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2020 NFL draft: Potential Patriots targets who helped or hurt their stock during Thursday’s on-field combine workouts

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Related: Breaking down the combine quarterback measurements from a Patriots perspective

NFL Combine - Day 3 Photo by Joe Robbins/Getty Images

The first day of on-field workouts is in the books at the NFL’s scouting combine in Indianapolis: three position groups — quarterbacks, wide receivers and tight ends — went through drills and added to their résumés before leaving town again today. With those workouts in the books, let’s take a look at potential New England Patriots draft targets who either appeared to help their stock on Thursday or hurt it.

Let’s start by taking a look at the first category.

Stock up

TE Albert Okwuegbunam, Missouri

What Thursday’s workouts again confirmed is that there will likely not be a single tight end drafted in the first round in late April — something that has not happened since 2016. That being said, some of them did still boost their stock due to some impressive showings including Missouri’s Albert Okwuegbunam. A player trying to emulate Rob Gronkowski, he actually finished the day with a faster 40-yard dash than the ex-Patriot:

Despite his frame, the Missouri product delivered an outstanding 40-time and finished the day as the fastest tight end by far on both his first (4.49) and second attempts (4.5). Purdue’s Brycen Hopkins and LSU’s Stephen Sullivan were tied for second place among the position group, but ran the 40 yards almost two-tenths of a second slower — finishing with 4.66 each — than what Okwuegbunam delivered.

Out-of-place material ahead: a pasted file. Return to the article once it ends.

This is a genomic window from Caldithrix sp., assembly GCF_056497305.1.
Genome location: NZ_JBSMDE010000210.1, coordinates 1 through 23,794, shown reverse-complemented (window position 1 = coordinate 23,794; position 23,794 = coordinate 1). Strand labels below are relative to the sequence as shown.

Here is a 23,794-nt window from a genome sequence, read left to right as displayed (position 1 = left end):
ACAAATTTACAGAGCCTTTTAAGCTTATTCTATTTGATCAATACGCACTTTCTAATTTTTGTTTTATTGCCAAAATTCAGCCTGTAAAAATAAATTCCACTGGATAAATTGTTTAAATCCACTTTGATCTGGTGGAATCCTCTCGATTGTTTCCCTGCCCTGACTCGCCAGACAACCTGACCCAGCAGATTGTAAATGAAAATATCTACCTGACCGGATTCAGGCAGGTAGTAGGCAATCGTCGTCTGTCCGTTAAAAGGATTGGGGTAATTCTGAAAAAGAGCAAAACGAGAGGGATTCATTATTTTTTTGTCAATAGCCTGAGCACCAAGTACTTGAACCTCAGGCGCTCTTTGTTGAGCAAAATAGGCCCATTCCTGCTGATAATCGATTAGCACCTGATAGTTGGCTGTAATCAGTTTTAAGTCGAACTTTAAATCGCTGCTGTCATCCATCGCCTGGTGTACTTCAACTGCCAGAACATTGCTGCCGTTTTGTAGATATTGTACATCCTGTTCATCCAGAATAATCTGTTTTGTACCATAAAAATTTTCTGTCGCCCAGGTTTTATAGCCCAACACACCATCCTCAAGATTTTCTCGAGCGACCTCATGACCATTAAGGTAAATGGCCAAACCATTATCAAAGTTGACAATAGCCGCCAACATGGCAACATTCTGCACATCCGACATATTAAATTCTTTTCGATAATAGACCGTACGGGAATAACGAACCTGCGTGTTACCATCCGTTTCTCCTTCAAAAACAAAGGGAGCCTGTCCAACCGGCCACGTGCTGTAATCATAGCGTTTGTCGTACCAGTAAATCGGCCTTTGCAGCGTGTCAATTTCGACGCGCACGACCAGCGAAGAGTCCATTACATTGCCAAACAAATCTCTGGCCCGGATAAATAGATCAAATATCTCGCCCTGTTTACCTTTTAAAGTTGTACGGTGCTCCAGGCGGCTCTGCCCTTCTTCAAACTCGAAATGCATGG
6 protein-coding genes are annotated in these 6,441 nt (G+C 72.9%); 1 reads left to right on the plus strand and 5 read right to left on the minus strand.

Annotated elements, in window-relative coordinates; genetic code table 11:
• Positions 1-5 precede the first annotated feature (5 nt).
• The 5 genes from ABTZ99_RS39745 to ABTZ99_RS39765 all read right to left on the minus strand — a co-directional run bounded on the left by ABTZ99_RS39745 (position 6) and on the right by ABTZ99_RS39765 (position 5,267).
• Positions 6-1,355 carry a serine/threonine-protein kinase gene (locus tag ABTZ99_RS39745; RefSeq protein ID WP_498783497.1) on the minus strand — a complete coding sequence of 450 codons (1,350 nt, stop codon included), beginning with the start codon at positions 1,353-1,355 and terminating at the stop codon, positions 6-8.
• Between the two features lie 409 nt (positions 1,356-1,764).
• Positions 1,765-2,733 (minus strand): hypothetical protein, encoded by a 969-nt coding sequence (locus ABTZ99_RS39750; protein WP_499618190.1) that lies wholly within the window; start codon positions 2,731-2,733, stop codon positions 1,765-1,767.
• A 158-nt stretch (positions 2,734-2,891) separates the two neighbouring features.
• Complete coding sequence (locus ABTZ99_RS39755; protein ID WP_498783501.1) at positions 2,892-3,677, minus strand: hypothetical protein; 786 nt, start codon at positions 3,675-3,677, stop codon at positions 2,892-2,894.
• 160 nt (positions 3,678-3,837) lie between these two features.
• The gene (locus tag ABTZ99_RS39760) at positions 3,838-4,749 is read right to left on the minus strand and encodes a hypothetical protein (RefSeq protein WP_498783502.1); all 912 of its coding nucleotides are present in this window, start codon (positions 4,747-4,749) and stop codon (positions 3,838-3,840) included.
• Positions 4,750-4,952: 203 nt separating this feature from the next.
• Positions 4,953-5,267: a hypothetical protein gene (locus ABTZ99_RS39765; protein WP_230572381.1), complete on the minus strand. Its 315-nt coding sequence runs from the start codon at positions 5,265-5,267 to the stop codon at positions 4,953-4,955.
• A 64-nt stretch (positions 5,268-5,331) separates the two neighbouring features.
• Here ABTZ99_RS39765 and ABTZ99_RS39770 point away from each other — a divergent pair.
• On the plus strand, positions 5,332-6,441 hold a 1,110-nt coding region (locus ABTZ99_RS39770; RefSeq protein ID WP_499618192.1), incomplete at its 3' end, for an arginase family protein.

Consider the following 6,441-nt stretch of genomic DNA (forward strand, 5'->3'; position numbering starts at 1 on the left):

This certainly qualifies as one of the biggest surprises of the combine so far. Okwuegbunam’s tape does not show a player capable of beating defenders deep, after all, and certainly not one to beat some of the top wide receiver prospects in this year’s draft. Okwuegbunam is still is expected to come off the board no earlier than day three due to his raw skillset and limited blocking, but he can feel good about his performance on Thursday.

TE Adam Trautman, Dayton

Trautman was one of the standout performers at the Senior Bowl, and he followed it up with another solid performance at the combine on Thursday. While his 40-yard time of 4.8 seconds was noticeably slower than those of other tight ends competing, it was a confirmation of his tape at Dayton: he is not necessarily a burner, but still has solid playing speed that can making him a threat at the next level in combination with his size and hands.

What did stand out about his workout, though, was his blocking on the newly introduced sled drill: Trautman, who has had his ups and downs when it comes to taking on defenders as an in-line blocker in college but has the build to be successful in this role at the next level, looked like the best player on the field in this area. His form was sound, and it appears as if he is making major strides in his development to a complete tight end.

Add his terrific 3-cone drill — Trautman ran a 6.78, which was the fastest at his position since 2003 and made him the only tight end to clock under 7 seconds this year — and you get a realistic competitor for the number two position on the board behind only: